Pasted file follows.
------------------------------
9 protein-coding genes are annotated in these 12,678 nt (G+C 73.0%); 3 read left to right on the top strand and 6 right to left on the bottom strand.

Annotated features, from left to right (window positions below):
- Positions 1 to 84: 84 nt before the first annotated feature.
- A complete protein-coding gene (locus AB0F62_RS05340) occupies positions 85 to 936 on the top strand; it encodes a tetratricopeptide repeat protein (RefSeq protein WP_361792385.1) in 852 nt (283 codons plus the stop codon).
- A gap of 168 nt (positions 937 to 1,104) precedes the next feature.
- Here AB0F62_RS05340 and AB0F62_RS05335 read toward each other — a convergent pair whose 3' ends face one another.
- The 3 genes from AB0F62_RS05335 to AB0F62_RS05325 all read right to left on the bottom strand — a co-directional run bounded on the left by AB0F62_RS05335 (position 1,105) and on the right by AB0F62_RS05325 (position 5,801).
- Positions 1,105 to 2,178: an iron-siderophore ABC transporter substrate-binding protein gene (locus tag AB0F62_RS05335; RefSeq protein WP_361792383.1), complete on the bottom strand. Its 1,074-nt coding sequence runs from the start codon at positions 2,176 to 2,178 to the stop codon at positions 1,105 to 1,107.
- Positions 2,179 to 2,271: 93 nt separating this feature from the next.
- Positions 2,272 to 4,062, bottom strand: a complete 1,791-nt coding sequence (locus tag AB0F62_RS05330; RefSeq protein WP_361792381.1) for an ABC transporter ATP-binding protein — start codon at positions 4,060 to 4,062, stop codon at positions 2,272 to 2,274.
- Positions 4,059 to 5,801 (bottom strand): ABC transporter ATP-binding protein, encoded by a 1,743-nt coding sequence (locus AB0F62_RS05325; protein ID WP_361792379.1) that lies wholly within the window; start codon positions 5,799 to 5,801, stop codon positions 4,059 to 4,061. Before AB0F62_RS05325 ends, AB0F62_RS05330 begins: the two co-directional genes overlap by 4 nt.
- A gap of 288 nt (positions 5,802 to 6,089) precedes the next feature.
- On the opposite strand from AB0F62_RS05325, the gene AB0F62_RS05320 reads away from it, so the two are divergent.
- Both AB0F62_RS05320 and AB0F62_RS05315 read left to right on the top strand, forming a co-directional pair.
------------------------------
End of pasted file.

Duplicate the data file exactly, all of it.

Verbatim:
9 protein-coding genes are annotated in these 12,678 nt (G+C 73.0%); 3 read left to right on the top strand and 6 right to left on the bottom strand.

Annotated features, from left to right (window positions below):
- Positions 1 to 84: 84 nt before the first annotated feature.
- A complete protein-coding gene (locus AB0F62_RS05340) occupies positions 85 to 936 on the top strand; it encodes a tetratricopeptide repeat protein (RefSeq protein WP_361792385.1) in 852 nt (283 codons plus the stop codon).
- A gap of 168 nt (positions 937 to 1,104) precedes the next feature.
- Here AB0F62_RS05340 and AB0F62_RS05335 read toward each other — a convergent pair whose 3' ends face one another.
- The 3 genes from AB0F62_RS05335 to AB0F62_RS05325 all read right to left on the bottom strand — a co-directional run bounded on the left by AB0F62_RS05335 (position 1,105) and on the right by AB0F62_RS05325 (position 5,801).
- Positions 1,105 to 2,178: an iron-siderophore ABC transporter substrate-binding protein gene (locus tag AB0F62_RS05335; RefSeq protein WP_361792383.1), complete on the bottom strand. Its 1,074-nt coding sequence runs from the start codon at positions 2,176 to 2,178 to the stop codon at positions 1,105 to 1,107.
- Positions 2,179 to 2,271: 93 nt separating this feature from the next.
- Positions 2,272 to 4,062, bottom strand: a complete 1,791-nt coding sequence (locus tag AB0F62_RS05330; RefSeq protein WP_361792381.1) for an ABC transporter ATP-binding protein — start codon at positions 4,060 to 4,062, stop codon at positions 2,272 to 2,274.
- Positions 4,059 to 5,801 (bottom strand): ABC transporter ATP-binding protein, encoded by a 1,743-nt coding sequence (locus AB0F62_RS05325; protein ID WP_361792379.1) that lies wholly within the window; start codon positions 5,799 to 5,801, stop codon positions 4,059 to 4,061. Before AB0F62_RS05325 ends, AB0F62_RS05330 begins: the two co-directional genes overlap by 4 nt.
- A gap of 288 nt (positions 5,802 to 6,089) precedes the next feature.
- On the opposite strand from AB0F62_RS05325, the gene AB0F62_RS05320 reads away from it, so the two are divergent.
- Both AB0F62_RS05320 and AB0F62_RS05315 read left to right on the top strand, forming a co-directional pair.